Freed today after 40 days in the jungles of Lanao del Sur was missionary Fr. Giancarlo Bossi. While this is cause for relief and rejoicing, still missing after 82 days is farmer-activist Jonas Burgos.
Neither Burgos nor Bossi have been the only victims of abduction in the strong republic that is the Philippines, but they have certainly been the most prominent faces in recent memory. They represent the twin forces between which ordinary Mindanaoans are caught in today.
Fr. Bossi was taken on June 10 near his parish church in Payao. While it immediately raised the specter of Islamic separatists, the real reasons probably fell well below the religious divide. A human rights official I spoke with not long surmised that it could have simply been a losing candidate out to recover his electoral expenses.
If it took a long time to secure Fr. Bossi's release, it's because of the hierarchy and web of complicity among MILF leaders and their interplay with the military and local government. Who really took Fr. Bossi? Up to now, no one really knows.
Most likely, when Fr. Bossi became too hot to handle, he was transferred from the fringe operatives to the MILF mainstream (if it can be called that) for use as a political pawn. In the meantime, you have the typical deeds of misdirection: The Abu Sayyaff took him. No, a lost command did. He's in Basilan. He's in Sulu. He's...oh, wait, here he is!
In the face of all this, we have the utter helplessness of the military and local government. The MILF is so intricately woven into the fabric of Muslim Mindanao as to be indistinguishable from legitimate authority. The MILF is not so much a secessionist movement -- I doubt they have the economic or industrial capability -- as it is a shadow government. In many areas of Muslim Mindanao, the MILF is the government.
Not until the grisly beheadings of ten marines is the military finally mobilizing in force in the area. Now that Bossi has been released will they be stronger in their resolve? Or will it simply peter out as a concession to the local 'authorities' for this 'favor'?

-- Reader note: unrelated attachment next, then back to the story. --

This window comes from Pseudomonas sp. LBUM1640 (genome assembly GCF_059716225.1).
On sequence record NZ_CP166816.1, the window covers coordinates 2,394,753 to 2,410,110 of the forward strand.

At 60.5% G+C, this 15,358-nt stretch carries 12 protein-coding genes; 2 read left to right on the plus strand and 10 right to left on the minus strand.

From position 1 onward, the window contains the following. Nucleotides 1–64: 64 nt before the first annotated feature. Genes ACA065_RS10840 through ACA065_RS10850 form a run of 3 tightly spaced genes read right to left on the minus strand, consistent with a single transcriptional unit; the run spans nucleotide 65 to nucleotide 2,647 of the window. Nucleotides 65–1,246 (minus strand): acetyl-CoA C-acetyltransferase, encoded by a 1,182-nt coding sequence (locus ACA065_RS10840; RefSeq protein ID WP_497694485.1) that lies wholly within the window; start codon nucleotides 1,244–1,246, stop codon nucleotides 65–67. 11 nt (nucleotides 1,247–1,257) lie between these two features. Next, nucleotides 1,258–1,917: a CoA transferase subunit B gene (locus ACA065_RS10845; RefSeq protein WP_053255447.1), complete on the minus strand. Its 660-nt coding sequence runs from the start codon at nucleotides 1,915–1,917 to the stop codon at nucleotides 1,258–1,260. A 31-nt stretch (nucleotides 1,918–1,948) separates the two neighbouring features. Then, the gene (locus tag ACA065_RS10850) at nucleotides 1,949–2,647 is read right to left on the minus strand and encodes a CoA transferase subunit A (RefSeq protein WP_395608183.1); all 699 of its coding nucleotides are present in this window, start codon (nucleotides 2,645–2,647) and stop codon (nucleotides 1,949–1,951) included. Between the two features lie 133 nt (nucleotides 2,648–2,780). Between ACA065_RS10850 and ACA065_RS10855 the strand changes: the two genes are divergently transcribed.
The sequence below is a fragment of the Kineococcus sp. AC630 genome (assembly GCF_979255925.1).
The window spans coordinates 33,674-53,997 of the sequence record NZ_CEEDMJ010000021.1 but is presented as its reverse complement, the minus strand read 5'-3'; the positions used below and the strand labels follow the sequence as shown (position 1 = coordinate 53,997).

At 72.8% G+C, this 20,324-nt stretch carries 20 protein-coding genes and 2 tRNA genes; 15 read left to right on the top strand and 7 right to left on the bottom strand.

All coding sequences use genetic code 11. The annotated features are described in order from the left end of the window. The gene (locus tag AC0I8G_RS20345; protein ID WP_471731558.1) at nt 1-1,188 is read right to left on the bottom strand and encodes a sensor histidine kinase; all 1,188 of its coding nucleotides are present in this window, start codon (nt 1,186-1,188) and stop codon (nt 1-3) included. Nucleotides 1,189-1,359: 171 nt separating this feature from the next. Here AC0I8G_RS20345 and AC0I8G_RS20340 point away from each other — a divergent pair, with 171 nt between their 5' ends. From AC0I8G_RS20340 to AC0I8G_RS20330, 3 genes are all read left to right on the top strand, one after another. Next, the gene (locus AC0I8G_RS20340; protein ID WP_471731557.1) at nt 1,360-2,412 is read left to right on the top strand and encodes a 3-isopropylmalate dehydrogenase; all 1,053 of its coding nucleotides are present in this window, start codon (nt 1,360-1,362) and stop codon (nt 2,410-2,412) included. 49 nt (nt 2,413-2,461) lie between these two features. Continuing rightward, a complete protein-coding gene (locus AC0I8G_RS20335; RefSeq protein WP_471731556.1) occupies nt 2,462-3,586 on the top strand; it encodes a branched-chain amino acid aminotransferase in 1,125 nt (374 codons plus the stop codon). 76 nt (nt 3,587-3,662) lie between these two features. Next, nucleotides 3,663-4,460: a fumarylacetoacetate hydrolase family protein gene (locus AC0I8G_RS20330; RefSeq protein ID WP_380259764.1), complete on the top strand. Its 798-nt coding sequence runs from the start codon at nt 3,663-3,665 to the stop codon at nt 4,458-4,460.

As a precursor to the mobilization, the military now favors peace talks with the CPP-NDF and the NPA. Only right, after all, since they can practically face only one enemy at a time. Is this vacillation the hallmark of a strong republic? It seems, rather, that attention has been focused on the Communists simply because they were the weaker enemy.
It's this link that bears on Jonas Burgos' abduction. From the beginning, the finger has always been on the Intelligence Services as the perpetrators, despite continued denials and disavowals by the military hierarchy (note the similarities in action with the MILF hierarchy).
There were hints and rumors that Jonas Burgos was the recipient of vital intelligence information (as to their nature we don't know) and only today did the military leadership let drop that Burgos was a member of the NPA.
Is this sufficient justification for abduction? In the military mind, it apparently is, Human Security Act or not. For all this talk of writs of habeas corpus and amparo and the sovereignty of the constitution, Jonas Burgos has yet to surface. Heaven help the next person branded rightly or wrongly as a Communist!
This is where we ordinary citizens are caught between. On the one hand, the military; and on the other, a shadow government. Both can act with impunity because neither of them has any shadow of accountability.
As Tarzan says: "In jungle, strong always win." Welcome to the strong republic.